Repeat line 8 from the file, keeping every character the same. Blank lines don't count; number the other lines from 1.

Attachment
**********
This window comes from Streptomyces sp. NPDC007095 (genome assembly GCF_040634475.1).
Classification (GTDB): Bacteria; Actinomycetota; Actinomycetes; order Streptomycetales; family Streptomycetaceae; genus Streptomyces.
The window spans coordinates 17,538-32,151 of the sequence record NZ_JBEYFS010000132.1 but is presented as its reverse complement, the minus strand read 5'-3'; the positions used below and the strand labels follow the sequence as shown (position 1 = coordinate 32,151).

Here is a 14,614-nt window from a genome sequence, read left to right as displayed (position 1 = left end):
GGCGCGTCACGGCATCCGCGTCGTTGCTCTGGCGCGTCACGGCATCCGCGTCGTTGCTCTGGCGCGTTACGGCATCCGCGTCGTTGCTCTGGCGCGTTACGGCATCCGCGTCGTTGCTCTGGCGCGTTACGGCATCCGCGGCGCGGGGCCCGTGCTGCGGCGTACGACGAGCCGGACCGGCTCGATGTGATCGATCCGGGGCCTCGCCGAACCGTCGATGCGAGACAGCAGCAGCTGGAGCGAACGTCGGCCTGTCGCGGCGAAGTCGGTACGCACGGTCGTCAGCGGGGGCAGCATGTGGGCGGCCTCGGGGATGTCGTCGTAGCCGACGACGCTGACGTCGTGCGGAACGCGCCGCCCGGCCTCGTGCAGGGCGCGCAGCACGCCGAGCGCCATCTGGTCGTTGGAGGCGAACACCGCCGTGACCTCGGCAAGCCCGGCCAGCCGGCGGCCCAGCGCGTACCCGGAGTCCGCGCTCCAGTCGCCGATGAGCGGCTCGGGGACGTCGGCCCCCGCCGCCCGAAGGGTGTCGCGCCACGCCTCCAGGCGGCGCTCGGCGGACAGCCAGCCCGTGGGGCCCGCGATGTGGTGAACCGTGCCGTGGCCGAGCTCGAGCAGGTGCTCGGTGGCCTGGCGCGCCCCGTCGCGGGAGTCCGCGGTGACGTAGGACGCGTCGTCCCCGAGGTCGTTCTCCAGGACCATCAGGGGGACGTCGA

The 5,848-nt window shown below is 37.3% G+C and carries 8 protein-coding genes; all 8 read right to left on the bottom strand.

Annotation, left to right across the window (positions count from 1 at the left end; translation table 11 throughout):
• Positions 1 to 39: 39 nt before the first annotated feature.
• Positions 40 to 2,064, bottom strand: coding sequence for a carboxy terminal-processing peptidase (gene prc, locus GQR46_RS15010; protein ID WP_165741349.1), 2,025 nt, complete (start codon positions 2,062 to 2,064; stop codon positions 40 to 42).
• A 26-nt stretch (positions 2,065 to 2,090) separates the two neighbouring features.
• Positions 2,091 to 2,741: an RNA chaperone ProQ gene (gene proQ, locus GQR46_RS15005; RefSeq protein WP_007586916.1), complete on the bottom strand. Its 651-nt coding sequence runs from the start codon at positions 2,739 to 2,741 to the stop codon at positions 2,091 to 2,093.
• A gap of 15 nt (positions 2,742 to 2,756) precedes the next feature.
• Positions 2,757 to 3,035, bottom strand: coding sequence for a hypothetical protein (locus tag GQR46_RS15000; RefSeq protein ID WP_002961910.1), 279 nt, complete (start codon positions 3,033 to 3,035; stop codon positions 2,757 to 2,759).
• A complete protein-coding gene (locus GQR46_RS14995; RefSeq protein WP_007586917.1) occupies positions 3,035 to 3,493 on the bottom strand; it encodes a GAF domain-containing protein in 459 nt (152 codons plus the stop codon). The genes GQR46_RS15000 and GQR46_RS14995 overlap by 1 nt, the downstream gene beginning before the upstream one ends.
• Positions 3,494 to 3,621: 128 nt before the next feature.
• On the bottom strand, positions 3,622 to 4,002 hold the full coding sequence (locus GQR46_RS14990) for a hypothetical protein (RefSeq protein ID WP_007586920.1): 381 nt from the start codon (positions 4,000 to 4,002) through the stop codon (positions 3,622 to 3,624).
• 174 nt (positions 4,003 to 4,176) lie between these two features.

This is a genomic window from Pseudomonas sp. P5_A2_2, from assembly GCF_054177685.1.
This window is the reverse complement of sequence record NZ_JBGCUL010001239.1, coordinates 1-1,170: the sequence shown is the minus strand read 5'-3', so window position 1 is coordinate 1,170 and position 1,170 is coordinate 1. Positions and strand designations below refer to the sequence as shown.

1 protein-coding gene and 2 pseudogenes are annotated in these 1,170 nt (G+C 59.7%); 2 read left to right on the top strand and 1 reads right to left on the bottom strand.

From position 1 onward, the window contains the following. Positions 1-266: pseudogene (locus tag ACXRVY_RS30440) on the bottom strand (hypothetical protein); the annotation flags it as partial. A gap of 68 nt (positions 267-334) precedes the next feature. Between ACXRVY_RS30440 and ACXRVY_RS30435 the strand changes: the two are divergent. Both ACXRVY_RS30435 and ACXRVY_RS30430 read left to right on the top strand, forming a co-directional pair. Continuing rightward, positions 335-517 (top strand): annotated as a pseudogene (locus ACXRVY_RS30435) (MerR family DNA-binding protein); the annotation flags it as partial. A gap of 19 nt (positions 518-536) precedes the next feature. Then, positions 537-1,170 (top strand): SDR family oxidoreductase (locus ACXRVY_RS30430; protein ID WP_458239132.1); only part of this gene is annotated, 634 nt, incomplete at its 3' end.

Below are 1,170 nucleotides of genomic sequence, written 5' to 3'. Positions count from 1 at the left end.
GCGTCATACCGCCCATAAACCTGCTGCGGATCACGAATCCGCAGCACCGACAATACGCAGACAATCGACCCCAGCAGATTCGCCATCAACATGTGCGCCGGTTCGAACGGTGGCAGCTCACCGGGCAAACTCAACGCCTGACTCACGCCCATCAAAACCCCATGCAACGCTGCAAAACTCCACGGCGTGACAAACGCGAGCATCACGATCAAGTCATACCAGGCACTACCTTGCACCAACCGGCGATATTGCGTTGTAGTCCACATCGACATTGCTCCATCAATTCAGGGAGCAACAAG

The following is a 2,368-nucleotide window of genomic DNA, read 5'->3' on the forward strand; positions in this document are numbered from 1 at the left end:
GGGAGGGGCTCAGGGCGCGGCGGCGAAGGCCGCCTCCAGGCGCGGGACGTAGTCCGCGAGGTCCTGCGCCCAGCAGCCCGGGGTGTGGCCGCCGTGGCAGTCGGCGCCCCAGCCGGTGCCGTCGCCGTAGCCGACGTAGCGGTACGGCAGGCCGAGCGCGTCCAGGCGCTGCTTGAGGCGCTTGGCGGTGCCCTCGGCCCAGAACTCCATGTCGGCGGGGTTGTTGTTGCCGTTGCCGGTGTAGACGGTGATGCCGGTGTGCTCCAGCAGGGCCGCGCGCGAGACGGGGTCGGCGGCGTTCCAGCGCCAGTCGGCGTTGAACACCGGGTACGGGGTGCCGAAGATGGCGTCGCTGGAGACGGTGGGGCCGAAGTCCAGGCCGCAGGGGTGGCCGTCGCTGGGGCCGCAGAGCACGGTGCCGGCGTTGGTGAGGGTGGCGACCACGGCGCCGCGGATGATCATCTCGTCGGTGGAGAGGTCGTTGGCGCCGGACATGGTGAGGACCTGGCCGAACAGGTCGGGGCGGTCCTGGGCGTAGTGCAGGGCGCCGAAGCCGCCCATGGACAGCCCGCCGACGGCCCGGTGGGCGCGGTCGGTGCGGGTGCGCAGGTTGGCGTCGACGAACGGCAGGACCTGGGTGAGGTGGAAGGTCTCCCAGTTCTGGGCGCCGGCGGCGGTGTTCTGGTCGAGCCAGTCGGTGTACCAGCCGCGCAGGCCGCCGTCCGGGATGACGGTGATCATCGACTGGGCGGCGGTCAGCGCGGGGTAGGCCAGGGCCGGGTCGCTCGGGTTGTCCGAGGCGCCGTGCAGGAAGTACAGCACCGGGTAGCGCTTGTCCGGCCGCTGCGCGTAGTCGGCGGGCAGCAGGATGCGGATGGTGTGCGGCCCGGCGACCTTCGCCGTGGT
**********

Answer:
• Positions 1 to 39: 39 nt before the first annotated feature.